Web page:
Jalaja walks Red Carpet at Cannes with her daughter

Jalaja Cannes Red Carpet Thamp

കാൻസ് റെഡ് കാർപെറ്റിൽ ജലജയും മകളും… കാൻസ് ഫിലിം ഫെസ്റ്റിവലിൽ എത്തുന്ന ആദ്യ മലയാള നടിമാർ…

Jalaja walked the red carpet at the Cannes Film Festival on Saturday for the premiere of late G. Aravindan’s restored film Thampu (1978), now rechristened as Thamp.

Veteran actor Jalaja walked the red carpet at on Saturday for the premiere of late auteur G. Aravindan’s restored film Thamp, originally titled Thampu. The actor was joined by Prakash R. Nair, son of Thamp’s producer K. Raveendranathan Nair, and Shivendra Singh Dungarpur, archivist and movie director, who took the initiative to restore the film. The film, which has been restored by the National Heritage Mission under the Union Ministry of Information and Broadcasting, was screened as part of the Classics in the ongoing Cannes. The movie “Thamp’ is at an international venue after four decades of its release.


Jalaja arrived for Cannes by wearing a traditional Kerala saree while Devi wore a gorgeous white lehenga. They expressed their delight in being the the first Malayalam actresses who reached the Cannes Film Festival.

Thamp, shot in black and white, offers a kaleidoscope of life in a small circus. In fact, the cast also included real circus workers, and Aravindan captured many scenes during actual performances and rehearsals – elaborating how these men enraptured simple village folk. The director gathered a bunch of circus artists, took them to the village of Thirunavaya on the banks of the Bharathapuzha River. When the tent was set up, it amazed the simple villagers, many of whom had never seen a circus before. For a few days, the performances are the centre of attraction, but after that the people move away to prepare for a local festival.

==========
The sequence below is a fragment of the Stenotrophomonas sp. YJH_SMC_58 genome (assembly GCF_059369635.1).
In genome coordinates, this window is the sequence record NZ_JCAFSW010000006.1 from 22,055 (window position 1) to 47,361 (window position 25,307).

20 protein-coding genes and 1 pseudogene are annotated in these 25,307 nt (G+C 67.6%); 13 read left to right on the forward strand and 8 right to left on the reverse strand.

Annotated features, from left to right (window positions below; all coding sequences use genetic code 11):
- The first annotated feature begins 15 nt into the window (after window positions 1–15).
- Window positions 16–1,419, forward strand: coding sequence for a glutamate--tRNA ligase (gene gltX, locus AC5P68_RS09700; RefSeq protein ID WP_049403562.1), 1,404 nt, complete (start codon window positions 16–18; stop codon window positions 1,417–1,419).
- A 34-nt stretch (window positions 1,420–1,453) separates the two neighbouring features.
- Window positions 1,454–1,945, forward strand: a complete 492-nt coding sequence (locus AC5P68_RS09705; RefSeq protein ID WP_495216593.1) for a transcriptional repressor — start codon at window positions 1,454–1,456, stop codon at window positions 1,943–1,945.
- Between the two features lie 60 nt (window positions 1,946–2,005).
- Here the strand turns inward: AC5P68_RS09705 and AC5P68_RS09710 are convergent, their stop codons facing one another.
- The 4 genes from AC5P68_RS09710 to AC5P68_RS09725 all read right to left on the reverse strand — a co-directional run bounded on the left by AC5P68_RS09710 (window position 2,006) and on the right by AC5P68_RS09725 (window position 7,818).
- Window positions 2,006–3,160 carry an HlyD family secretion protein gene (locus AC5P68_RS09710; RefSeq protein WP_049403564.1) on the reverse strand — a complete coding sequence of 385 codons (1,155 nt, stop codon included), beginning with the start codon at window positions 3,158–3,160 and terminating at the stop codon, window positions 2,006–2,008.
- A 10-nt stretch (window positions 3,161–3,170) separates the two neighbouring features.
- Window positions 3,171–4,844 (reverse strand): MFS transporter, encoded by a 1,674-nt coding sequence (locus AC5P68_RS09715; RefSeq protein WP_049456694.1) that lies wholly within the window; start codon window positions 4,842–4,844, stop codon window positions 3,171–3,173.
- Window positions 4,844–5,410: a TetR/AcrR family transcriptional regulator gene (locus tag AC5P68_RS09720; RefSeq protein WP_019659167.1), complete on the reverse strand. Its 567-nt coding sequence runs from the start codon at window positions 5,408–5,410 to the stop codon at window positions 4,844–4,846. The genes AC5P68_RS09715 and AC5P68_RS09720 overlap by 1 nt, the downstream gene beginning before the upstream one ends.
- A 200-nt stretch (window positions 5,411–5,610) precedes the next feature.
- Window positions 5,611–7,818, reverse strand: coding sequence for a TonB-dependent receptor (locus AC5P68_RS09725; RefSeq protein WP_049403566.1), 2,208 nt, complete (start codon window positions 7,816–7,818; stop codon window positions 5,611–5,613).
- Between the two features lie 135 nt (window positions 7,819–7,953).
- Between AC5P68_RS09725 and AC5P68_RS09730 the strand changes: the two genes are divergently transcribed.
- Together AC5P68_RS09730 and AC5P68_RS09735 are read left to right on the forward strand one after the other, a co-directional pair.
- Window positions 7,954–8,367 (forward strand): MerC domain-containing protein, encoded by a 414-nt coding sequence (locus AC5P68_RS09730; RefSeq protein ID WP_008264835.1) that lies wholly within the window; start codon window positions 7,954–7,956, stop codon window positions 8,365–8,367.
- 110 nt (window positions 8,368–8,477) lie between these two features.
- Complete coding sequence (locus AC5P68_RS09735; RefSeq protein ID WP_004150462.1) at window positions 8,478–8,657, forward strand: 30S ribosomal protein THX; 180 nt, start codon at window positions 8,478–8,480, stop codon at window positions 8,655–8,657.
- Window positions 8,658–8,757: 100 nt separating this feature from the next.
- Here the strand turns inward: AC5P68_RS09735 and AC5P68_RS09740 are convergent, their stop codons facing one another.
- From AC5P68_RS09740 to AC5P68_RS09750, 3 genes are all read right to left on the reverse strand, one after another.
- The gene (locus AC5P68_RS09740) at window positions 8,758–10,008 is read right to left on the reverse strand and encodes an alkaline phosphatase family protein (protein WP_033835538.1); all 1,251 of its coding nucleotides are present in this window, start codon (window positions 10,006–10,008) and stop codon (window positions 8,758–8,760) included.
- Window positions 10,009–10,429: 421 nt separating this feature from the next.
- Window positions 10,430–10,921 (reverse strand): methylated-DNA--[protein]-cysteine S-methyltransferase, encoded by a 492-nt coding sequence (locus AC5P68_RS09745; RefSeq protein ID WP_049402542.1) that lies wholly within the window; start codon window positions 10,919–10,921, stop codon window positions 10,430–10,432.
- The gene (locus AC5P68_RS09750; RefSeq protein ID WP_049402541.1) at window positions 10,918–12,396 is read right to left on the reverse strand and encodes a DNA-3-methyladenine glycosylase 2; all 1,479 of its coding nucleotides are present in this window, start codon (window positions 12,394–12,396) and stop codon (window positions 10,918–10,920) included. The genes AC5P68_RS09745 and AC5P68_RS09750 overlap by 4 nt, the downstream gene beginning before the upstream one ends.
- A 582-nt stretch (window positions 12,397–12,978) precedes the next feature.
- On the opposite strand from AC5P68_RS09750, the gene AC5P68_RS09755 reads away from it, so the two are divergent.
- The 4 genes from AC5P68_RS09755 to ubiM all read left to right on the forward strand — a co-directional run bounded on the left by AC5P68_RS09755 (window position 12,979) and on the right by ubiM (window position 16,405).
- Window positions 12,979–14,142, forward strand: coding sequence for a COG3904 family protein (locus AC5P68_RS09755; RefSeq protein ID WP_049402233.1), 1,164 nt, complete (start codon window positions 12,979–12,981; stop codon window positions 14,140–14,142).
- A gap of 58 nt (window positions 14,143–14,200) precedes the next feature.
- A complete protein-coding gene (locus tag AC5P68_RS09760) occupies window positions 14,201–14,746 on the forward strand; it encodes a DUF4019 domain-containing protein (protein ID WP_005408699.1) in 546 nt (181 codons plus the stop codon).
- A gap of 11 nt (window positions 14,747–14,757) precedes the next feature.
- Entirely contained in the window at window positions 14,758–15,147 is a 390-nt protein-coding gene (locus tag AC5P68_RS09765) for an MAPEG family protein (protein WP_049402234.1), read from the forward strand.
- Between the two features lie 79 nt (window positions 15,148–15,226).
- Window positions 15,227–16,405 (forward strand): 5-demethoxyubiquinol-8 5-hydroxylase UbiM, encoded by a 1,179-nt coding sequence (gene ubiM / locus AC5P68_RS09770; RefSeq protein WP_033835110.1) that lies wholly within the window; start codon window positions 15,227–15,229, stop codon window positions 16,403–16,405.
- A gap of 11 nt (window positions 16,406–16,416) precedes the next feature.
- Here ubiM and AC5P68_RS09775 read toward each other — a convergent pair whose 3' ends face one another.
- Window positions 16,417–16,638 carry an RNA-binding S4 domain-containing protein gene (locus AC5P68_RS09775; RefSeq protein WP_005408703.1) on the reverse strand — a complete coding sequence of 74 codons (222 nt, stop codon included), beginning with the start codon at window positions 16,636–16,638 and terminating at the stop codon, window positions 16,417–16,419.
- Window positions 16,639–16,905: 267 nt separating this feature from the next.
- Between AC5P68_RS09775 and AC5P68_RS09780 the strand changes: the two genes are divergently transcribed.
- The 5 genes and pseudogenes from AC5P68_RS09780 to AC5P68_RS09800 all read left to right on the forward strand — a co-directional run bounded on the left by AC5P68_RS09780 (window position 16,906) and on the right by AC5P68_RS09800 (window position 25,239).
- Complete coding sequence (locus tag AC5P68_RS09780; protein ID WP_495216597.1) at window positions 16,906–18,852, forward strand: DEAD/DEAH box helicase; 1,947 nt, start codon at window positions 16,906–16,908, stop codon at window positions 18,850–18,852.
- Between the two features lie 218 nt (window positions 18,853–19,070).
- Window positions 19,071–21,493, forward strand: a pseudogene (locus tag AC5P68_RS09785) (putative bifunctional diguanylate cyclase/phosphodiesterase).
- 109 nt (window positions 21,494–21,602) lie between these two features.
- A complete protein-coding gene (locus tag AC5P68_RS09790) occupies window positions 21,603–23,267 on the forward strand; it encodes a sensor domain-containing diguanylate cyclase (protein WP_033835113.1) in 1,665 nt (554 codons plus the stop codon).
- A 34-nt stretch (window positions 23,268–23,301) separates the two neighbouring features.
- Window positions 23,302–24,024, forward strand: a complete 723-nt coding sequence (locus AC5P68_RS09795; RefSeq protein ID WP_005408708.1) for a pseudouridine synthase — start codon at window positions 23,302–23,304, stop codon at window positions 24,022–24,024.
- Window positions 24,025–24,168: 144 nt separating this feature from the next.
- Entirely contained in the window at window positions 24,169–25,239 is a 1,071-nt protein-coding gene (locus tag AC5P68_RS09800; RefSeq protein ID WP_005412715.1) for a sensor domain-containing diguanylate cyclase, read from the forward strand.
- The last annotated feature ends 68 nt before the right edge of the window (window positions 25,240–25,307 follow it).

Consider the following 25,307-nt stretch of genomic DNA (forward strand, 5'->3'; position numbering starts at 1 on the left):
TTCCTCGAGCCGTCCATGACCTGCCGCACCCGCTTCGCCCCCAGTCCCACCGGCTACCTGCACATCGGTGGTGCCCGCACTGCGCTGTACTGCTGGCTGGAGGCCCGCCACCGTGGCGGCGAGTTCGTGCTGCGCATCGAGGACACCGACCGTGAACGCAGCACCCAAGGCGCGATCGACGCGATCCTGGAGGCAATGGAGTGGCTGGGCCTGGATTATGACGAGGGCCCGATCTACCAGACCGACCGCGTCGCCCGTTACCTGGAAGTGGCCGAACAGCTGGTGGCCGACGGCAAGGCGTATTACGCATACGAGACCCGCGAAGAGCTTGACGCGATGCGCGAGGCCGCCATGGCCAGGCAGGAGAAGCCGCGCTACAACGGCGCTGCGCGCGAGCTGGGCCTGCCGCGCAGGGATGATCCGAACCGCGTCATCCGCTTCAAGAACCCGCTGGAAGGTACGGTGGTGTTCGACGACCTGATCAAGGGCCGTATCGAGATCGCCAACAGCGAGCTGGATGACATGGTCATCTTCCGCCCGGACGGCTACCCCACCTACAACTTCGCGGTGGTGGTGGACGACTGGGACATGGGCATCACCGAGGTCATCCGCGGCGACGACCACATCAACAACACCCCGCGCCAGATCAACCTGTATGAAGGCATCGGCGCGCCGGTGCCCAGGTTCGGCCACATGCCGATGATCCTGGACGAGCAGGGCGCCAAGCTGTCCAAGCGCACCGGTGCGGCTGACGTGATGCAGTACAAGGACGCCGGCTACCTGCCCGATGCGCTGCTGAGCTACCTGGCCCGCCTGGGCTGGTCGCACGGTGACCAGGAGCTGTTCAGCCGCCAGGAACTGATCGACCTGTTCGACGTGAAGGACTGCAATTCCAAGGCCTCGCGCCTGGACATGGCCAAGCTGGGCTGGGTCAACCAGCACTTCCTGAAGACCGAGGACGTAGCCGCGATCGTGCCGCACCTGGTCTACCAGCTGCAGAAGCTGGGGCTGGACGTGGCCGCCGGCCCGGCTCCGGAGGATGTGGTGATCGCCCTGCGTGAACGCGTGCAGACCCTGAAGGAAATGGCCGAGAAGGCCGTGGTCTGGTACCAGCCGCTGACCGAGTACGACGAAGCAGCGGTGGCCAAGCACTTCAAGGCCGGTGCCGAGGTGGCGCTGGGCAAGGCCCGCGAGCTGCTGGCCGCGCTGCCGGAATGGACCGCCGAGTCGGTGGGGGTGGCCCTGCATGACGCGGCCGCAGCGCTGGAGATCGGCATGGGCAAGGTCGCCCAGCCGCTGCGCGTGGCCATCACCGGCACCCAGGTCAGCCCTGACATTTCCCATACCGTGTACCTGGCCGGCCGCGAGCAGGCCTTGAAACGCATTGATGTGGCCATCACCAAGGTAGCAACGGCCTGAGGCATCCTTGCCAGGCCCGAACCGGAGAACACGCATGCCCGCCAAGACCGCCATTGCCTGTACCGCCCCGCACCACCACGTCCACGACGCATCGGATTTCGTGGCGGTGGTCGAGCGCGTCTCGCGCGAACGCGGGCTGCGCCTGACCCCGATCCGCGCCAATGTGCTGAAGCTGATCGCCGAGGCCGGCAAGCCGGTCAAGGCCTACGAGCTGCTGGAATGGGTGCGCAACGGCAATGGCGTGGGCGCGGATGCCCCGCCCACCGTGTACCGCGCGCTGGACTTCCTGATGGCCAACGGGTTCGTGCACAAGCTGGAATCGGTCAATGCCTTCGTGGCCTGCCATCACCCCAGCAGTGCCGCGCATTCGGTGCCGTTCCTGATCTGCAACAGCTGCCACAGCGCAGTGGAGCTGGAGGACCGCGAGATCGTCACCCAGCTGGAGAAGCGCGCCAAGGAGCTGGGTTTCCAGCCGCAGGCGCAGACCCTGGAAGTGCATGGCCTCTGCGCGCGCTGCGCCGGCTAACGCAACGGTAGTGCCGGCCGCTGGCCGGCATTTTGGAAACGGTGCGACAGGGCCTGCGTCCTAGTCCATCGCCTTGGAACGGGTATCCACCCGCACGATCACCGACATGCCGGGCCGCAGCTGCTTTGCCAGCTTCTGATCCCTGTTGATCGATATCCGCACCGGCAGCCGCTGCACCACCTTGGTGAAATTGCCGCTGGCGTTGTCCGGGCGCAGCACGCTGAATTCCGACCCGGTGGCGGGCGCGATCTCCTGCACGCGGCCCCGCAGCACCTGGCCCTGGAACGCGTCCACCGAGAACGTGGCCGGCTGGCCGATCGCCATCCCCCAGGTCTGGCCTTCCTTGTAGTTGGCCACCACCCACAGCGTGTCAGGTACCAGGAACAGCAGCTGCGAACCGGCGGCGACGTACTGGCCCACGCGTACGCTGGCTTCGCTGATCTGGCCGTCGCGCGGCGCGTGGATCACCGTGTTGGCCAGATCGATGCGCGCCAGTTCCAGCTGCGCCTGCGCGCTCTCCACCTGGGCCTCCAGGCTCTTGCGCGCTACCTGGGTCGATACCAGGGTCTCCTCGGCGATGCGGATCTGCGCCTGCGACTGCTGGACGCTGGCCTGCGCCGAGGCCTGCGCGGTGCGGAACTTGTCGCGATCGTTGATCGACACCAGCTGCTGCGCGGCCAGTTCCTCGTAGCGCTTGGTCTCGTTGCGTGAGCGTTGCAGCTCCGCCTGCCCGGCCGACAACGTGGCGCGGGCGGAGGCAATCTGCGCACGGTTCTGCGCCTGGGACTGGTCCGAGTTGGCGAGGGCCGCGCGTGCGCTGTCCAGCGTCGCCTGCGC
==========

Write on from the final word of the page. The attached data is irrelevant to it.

One of the most brilliant auteurs of Indian cinema, the late Aravindan, was part of what has been termed the New Indian Wave, which he along with Adoor Gopalakrishnan, Mrinal Sen and Mani Kaul among others heralded in the late 1960s and the early 1970s. Aravindan’s 1978 Thamp.

Jalaja was in the midst of her pre-degree, when Aravindan asked her to do a small role in Thamp. Jalaja once said of the film that since she had very few lines, she could concentrate on her performance.

Aravindan’s work is celebrated for its reflective silences and is known to be observational. His closeups in Thamp are as captivating as some of those we have seen in European cinema, especially in the work of the Swedish director, Ingmar Bergman.

Aravindan’s son Ramu said in a media statement: “Aravindan’s movies were seen and discussed widely in the mid-1970s to the mid-1990s as carriers of a unique but very specific kind of visual-poetic sensibility. That reputation endured even as a younger generation of viewers and filmmakers grew up. His reflective kind of cinema continued to be discussed. Only this time, it was mostly by word of mouth – good digitisations of these movies were hardly available. Quite ironic for a very visual filmmaker! “

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